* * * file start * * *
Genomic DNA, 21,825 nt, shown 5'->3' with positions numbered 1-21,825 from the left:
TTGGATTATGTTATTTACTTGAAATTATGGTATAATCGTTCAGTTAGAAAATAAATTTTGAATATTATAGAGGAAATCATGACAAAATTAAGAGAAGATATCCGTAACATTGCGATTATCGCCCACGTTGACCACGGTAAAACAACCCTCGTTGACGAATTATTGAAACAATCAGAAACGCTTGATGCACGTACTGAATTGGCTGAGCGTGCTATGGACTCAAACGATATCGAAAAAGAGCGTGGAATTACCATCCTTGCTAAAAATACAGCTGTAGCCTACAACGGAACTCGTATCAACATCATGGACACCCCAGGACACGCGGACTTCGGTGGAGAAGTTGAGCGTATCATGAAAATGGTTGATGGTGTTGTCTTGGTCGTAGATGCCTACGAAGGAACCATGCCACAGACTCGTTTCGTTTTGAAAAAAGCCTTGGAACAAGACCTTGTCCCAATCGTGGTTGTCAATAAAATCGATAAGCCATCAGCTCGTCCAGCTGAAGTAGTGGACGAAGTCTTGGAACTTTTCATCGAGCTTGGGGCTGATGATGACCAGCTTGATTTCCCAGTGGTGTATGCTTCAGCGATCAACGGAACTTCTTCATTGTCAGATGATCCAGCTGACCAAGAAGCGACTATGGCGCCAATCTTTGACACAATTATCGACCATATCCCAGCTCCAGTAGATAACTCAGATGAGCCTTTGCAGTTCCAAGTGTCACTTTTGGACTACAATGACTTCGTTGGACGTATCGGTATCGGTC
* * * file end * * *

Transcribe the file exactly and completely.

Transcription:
Genomic DNA, 21,825 nt, shown 5'->3' with positions numbered 1-21,825 from the left:
TTGGATTATGTTATTTACTTGAAATTATGGTATAATCGTTCAGTTAGAAAATAAATTTTGAATATTATAGAGGAAATCATGACAAAATTAAGAGAAGATATCCGTAACATTGCGATTATCGCCCACGTTGACCACGGTAAAACAACCCTCGTTGACGAATTATTGAAACAATCAGAAACGCTTGATGCACGTACTGAATTGGCTGAGCGTGCTATGGACTCAAACGATATCGAAAAAGAGCGTGGAATTACCATCCTTGCTAAAAATACAGCTGTAGCCTACAACGGAACTCGTATCAACATCATGGACACCCCAGGACACGCGGACTTCGGTGGAGAAGTTGAGCGTATCATGAAAATGGTTGATGGTGTTGTCTTGGTCGTAGATGCCTACGAAGGAACCATGCCACAGACTCGTTTCGTTTTGAAAAAAGCCTTGGAACAAGACCTTGTCCCAATCGTGGTTGTCAATAAAATCGATAAGCCATCAGCTCGTCCAGCTGAAGTAGTGGACGAAGTCTTGGAACTTTTCATCGAGCTTGGGGCTGATGATGACCAGCTTGATTTCCCAGTGGTGTATGCTTCAGCGATCAACGGAACTTCTTCATTGTCAGATGATCCAGCTGACCAAGAAGCGACTATGGCGCCAATCTTTGACACAATTATCGACCATATCCCAGCTCCAGTAGATAACTCAGATGAGCCTTTGCAGTTCCAAGTGTCACTTTTGGACTACAATGACTTCGTTGGACGTATCGGTATCGGTC